I wondered who underwrote AOD. Found this on the internet...
"NEW YORK (MarketWatch) -- [Jan 26, 2007] Alpine Total Dynamic Dividend Fund raised $3.5 billion in its initial public offering Friday, making it the richest closed-end fund ever.
The Purchase, N.Y. fund sold 176 million shares at $20 a share with a long list of underwriters, including Wachovia, Citigroup Global Markets, AG Edwards, BB&T Capital Markets, Robert W. Baird & Co, Ferris Baker Watts Inc, H&R Block Financial Advisors Inc, Janney Montgomery Scott, Oppenheimer & Co, Raymond James and others.
Alpine Total Dynamic Dividend Fund (US:AOD) opened at $20.02 and rose to $20.24 in recent action.
With a focus on long-term growth of capital as a secondary investment objective, the fund expects to invest at least 80% of its net assets, plus amounts borrowed, for investment purposes in the equity securities of domestic and foreign corporations that pay dividends, according to its prospectus...."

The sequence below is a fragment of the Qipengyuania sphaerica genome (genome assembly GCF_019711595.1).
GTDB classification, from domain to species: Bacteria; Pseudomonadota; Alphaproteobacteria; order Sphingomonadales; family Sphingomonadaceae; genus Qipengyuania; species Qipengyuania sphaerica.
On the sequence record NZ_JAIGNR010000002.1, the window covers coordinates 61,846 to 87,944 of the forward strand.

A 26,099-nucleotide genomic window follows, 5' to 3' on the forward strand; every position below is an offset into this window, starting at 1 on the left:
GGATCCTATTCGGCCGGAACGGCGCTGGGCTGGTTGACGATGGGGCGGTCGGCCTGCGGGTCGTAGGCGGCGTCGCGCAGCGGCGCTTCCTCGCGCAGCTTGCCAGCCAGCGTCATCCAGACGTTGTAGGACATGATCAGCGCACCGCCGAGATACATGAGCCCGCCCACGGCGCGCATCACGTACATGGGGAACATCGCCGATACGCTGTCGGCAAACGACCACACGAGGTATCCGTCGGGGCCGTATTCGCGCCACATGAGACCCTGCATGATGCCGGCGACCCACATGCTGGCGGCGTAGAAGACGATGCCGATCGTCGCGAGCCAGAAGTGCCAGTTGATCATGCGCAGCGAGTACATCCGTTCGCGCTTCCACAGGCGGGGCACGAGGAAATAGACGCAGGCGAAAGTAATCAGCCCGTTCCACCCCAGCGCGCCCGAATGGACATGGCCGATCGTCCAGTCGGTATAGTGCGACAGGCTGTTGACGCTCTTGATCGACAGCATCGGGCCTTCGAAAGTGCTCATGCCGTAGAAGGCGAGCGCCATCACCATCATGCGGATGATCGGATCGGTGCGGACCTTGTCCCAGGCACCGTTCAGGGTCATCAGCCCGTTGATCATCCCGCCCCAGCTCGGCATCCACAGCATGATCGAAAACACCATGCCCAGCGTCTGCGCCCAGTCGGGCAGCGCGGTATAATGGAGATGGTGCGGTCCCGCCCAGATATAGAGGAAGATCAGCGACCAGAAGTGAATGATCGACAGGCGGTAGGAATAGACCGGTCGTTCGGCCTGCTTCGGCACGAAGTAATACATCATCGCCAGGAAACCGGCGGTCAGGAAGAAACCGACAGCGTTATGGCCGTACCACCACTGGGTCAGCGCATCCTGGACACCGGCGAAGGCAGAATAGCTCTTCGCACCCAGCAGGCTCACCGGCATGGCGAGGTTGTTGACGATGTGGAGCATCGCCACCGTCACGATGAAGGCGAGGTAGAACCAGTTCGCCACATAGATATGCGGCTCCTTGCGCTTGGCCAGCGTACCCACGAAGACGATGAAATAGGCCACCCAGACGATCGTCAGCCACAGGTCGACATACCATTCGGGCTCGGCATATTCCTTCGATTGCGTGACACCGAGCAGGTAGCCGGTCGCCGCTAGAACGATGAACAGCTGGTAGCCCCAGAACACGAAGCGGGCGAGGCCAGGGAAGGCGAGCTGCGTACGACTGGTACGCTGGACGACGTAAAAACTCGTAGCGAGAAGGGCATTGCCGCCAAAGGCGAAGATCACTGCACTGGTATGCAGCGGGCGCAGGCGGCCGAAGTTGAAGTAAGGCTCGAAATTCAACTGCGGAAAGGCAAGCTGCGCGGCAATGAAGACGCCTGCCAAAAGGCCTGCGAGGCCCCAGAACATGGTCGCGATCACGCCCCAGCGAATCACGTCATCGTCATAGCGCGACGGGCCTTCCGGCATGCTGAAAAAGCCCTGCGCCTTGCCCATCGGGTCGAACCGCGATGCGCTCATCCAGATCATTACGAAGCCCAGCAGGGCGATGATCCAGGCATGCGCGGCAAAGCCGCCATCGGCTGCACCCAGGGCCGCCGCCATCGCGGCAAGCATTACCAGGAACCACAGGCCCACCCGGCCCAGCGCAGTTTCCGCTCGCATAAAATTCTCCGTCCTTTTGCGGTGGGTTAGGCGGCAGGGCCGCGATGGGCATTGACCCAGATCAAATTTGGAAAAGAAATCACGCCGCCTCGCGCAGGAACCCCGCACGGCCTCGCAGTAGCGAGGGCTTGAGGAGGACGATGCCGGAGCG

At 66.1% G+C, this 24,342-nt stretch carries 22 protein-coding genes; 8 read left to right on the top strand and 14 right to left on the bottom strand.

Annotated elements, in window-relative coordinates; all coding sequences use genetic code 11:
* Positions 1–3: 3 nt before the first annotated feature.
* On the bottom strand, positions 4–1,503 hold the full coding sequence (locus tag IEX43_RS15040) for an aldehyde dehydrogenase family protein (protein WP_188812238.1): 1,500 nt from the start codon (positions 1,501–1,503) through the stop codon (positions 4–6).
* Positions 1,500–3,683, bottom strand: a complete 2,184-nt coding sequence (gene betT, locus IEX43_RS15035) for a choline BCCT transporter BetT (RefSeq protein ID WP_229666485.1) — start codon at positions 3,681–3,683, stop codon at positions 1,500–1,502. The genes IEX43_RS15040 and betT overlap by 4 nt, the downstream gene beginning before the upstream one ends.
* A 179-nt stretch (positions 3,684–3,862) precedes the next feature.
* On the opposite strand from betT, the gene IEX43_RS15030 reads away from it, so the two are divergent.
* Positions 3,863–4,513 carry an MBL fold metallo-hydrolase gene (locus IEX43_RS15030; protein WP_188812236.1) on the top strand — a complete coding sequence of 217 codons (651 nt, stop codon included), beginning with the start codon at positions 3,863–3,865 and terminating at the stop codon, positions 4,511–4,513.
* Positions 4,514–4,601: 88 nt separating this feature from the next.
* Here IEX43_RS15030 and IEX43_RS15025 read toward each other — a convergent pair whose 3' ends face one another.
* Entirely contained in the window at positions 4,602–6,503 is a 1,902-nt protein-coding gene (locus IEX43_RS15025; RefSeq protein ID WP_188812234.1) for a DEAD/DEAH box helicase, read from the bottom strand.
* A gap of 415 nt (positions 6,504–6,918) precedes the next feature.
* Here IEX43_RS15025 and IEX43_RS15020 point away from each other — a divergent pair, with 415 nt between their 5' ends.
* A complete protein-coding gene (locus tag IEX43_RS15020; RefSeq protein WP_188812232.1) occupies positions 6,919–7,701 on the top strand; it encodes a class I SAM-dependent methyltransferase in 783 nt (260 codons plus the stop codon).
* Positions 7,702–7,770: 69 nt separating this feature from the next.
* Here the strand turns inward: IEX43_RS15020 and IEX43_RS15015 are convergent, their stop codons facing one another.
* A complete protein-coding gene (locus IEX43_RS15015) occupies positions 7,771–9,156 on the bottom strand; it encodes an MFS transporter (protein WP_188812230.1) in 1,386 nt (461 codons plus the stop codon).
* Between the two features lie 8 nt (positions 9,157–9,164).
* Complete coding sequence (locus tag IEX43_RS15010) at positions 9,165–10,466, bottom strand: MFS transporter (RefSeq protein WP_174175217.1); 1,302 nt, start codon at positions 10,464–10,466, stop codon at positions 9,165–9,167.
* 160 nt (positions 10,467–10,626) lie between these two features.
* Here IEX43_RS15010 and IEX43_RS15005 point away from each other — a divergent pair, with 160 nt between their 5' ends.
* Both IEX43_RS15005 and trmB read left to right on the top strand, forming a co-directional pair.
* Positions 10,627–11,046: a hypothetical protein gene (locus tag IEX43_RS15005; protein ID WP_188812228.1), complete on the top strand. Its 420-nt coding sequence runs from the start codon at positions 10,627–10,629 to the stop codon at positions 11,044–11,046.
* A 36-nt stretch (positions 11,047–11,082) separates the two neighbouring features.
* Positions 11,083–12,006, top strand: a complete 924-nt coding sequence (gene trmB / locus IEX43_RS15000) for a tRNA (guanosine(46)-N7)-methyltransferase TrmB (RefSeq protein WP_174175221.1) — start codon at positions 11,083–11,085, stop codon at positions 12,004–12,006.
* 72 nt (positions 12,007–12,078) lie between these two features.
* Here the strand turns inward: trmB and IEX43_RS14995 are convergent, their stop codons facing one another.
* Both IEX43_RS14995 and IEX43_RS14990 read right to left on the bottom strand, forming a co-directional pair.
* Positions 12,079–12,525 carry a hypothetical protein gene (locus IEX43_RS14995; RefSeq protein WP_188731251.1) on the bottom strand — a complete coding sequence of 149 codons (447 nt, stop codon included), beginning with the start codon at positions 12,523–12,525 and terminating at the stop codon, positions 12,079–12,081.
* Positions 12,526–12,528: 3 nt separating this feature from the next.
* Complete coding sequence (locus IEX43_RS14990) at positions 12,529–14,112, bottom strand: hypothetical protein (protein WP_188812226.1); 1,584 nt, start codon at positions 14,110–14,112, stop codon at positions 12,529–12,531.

Dow was about 12,500 on the January 26, 2007 IPO date vs 13,437 today.
A dartboard portfolio of U.S. blue chip stocks bought on that date would have made a small cap gain plus five years of dividends. So IPO timing played a microscopic role in AOD's fall from $20 to $4.43.
I wondered too why AOD plummeted so terribly early on.
Sure, too much capital was paid out as dividends, but I wondered about the quality of the early holdings. AOD only reports holdings twice a year and the turnover is so high you can't determine much. I'm sure there was plenty of window trimming at the end of reporting periods.
I didn't spot a lot of junk. They didn't own a ton of bank garbage (they had some really bad Irish banks). It APPEARS that many of their stocks were solid industrials. But its impossible to know for sure. The NAV collapse suggests that Alpine wasn't a great stock picker.
I'll add my opinion that AOD shareholders would have done much better in the bull market of the past two years if the fund hadn't paid out so much as the market plummeted in 2007-2009.